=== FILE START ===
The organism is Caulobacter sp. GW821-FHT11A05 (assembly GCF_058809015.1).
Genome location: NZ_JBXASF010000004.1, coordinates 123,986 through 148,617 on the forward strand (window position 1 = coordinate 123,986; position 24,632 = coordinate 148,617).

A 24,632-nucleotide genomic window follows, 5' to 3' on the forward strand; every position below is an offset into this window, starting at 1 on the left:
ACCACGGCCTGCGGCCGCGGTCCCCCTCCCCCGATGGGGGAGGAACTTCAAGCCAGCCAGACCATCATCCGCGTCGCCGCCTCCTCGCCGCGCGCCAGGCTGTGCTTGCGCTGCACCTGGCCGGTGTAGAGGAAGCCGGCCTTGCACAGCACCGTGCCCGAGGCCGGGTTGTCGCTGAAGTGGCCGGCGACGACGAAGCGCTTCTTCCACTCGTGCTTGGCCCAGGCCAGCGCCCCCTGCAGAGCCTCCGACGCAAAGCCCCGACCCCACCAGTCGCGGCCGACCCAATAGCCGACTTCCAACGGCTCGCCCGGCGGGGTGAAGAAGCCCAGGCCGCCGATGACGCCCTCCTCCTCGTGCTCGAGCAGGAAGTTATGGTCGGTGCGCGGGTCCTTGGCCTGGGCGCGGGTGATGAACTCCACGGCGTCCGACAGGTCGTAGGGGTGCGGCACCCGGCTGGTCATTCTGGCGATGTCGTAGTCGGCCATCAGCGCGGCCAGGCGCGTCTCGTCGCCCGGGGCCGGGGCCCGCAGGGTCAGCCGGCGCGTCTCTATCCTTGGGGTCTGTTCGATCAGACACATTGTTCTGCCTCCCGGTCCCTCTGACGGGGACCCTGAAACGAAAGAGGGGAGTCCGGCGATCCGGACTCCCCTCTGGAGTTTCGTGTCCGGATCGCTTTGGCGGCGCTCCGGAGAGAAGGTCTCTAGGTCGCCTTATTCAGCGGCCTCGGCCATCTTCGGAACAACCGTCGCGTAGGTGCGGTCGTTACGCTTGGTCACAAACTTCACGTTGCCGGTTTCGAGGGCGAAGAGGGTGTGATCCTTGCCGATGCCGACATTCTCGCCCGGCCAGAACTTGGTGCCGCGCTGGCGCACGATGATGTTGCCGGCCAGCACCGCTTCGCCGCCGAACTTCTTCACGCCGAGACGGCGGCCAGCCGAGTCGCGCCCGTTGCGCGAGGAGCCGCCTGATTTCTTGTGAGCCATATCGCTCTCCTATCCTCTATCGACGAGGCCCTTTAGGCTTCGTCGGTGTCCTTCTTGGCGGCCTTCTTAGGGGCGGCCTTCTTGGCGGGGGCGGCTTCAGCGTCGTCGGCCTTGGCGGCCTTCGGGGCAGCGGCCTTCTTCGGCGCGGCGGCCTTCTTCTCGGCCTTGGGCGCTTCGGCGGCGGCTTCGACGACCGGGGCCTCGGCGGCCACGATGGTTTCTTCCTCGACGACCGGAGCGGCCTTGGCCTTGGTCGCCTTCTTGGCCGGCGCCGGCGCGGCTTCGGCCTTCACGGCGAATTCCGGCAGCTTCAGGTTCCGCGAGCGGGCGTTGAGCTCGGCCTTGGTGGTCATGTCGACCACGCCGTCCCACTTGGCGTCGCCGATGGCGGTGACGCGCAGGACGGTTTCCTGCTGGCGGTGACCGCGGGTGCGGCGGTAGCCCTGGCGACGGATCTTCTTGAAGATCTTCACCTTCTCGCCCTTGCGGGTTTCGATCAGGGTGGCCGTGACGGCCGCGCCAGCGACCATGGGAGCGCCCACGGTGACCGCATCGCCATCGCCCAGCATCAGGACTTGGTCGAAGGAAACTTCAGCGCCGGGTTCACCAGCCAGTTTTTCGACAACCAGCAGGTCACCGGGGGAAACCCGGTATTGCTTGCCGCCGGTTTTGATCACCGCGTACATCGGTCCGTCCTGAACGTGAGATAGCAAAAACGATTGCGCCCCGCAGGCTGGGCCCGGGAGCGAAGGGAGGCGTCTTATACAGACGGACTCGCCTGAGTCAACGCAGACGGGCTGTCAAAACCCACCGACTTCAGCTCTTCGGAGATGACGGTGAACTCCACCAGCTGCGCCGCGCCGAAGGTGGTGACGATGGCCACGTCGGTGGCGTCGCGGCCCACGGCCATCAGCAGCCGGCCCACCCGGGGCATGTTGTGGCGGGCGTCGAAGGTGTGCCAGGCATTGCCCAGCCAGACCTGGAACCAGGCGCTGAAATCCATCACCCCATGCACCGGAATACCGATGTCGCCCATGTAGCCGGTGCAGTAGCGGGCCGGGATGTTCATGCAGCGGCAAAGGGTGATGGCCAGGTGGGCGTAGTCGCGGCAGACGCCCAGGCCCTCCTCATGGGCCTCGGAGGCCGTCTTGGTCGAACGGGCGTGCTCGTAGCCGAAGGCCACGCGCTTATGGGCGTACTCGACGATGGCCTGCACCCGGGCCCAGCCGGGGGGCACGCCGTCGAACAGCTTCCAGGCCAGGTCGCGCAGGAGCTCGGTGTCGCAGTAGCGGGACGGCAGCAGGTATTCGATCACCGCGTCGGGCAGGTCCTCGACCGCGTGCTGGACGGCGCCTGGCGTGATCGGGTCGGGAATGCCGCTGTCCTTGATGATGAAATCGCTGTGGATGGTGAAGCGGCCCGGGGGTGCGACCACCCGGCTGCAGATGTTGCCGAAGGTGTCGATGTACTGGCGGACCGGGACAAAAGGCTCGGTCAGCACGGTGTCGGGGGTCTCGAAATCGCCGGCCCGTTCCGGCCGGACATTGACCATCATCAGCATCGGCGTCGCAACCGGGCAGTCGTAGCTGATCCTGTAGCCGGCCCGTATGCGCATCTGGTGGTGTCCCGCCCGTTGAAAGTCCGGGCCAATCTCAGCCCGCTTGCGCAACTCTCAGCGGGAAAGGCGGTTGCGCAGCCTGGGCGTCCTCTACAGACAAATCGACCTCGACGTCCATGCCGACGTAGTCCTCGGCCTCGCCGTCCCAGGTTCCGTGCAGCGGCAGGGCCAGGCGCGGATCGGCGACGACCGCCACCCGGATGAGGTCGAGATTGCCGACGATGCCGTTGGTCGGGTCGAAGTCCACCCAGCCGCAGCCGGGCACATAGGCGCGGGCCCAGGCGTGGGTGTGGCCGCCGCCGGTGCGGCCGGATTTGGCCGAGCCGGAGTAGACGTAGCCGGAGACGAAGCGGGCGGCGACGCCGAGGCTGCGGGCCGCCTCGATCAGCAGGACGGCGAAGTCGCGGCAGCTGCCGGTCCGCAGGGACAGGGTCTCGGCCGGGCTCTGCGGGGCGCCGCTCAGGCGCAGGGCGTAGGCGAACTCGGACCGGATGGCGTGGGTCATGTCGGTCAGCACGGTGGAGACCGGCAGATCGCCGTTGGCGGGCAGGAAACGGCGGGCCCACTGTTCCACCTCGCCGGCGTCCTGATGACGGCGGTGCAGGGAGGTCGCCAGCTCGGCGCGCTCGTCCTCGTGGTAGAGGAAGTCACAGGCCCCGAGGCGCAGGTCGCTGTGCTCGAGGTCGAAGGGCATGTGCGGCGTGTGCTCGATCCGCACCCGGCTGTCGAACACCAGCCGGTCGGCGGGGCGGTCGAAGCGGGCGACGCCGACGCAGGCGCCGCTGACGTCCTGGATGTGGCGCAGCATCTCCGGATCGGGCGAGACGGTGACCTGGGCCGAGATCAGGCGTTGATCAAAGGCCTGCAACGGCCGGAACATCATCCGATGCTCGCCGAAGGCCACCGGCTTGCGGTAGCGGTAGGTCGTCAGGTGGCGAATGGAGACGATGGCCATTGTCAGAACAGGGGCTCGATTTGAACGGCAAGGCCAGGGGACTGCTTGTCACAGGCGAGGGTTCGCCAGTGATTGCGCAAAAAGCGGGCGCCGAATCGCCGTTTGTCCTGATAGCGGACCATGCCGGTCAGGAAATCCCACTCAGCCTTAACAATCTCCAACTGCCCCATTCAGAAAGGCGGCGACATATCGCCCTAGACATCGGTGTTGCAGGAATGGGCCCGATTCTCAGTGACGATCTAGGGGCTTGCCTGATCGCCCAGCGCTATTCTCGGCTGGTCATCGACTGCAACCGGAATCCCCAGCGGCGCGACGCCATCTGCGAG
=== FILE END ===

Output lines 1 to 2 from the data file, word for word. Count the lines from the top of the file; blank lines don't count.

The organism is Caulobacter sp. GW821-FHT11A05 (assembly GCF_058809015.1).
Genome location: NZ_JBXASF010000004.1, coordinates 123,986 through 148,617 on the forward strand (window position 1 = coordinate 123,986; position 24,632 = coordinate 148,617).